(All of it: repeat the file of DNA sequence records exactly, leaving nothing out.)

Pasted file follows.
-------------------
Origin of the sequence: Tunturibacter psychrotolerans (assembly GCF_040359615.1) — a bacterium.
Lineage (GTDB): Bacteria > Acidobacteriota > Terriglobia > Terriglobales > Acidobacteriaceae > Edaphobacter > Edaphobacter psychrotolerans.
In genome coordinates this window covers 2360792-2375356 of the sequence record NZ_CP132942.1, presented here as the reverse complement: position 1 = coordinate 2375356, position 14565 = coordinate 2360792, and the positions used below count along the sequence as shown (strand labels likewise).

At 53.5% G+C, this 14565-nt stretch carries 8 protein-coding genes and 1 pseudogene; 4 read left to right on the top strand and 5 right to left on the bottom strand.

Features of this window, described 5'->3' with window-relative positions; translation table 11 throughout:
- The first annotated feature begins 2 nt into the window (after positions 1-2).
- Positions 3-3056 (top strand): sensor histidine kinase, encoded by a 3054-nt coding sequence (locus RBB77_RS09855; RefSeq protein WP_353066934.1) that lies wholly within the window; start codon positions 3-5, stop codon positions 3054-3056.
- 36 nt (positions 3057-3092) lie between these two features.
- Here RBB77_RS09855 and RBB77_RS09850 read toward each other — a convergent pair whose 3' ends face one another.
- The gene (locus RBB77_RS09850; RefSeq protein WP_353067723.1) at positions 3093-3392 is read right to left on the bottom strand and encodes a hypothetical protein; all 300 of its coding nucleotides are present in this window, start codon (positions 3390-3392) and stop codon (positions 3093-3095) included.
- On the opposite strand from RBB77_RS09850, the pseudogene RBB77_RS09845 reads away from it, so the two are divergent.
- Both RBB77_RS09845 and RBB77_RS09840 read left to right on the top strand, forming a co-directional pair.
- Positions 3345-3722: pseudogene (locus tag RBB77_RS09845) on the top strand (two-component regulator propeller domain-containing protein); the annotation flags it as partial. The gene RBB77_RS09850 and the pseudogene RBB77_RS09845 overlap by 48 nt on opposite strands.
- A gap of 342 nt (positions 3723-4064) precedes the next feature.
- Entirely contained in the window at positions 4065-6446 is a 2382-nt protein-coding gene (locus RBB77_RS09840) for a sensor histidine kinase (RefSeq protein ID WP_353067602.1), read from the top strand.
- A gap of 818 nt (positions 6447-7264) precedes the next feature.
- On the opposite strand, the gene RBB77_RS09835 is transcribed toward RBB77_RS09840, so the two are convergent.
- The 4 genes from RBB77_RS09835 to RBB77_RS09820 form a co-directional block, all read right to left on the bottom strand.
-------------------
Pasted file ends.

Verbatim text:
Origin of the sequence: Tunturibacter psychrotolerans (assembly GCF_040359615.1) — a bacterium.
Lineage (GTDB): Bacteria > Acidobacteriota > Terriglobia > Terriglobales > Acidobacteriaceae > Edaphobacter > Edaphobacter psychrotolerans.
In genome coordinates this window covers 2360792-2375356 of the sequence record NZ_CP132942.1, presented here as the reverse complement: position 1 = coordinate 2375356, position 14565 = coordinate 2360792, and the positions used below count along the sequence as shown (strand labels likewise).

At 53.5% G+C, this 14565-nt stretch carries 8 protein-coding genes and 1 pseudogene; 4 read left to right on the top strand and 5 right to left on the bottom strand.

Features of this window, described 5'->3' with window-relative positions; translation table 11 throughout:
- The first annotated feature begins 2 nt into the window (after positions 1-2).
- Positions 3-3056 (top strand): sensor histidine kinase, encoded by a 3054-nt coding sequence (locus RBB77_RS09855; RefSeq protein WP_353066934.1) that lies wholly within the window; start codon positions 3-5, stop codon positions 3054-3056.
- 36 nt (positions 3057-3092) lie between these two features.
- Here RBB77_RS09855 and RBB77_RS09850 read toward each other — a convergent pair whose 3' ends face one another.
- The gene (locus RBB77_RS09850; RefSeq protein WP_353067723.1) at positions 3093-3392 is read right to left on the bottom strand and encodes a hypothetical protein; all 300 of its coding nucleotides are present in this window, start codon (positions 3390-3392) and stop codon (positions 3093-3095) included.
- On the opposite strand from RBB77_RS09850, the pseudogene RBB77_RS09845 reads away from it, so the two are divergent.
- Both RBB77_RS09845 and RBB77_RS09840 read left to right on the top strand, forming a co-directional pair.
- Positions 3345-3722: pseudogene (locus tag RBB77_RS09845) on the top strand (two-component regulator propeller domain-containing protein); the annotation flags it as partial. The gene RBB77_RS09850 and the pseudogene RBB77_RS09845 overlap by 48 nt on opposite strands.
- A gap of 342 nt (positions 3723-4064) precedes the next feature.
- Entirely contained in the window at positions 4065-6446 is a 2382-nt protein-coding gene (locus RBB77_RS09840) for a sensor histidine kinase (RefSeq protein ID WP_353067602.1), read from the top strand.
- A gap of 818 nt (positions 6447-7264) precedes the next feature.
- On the opposite strand, the gene RBB77_RS09835 is transcribed toward RBB77_RS09840, so the two are convergent.
- The 4 genes from RBB77_RS09835 to RBB77_RS09820 form a co-directional block, all read right to left on the bottom strand.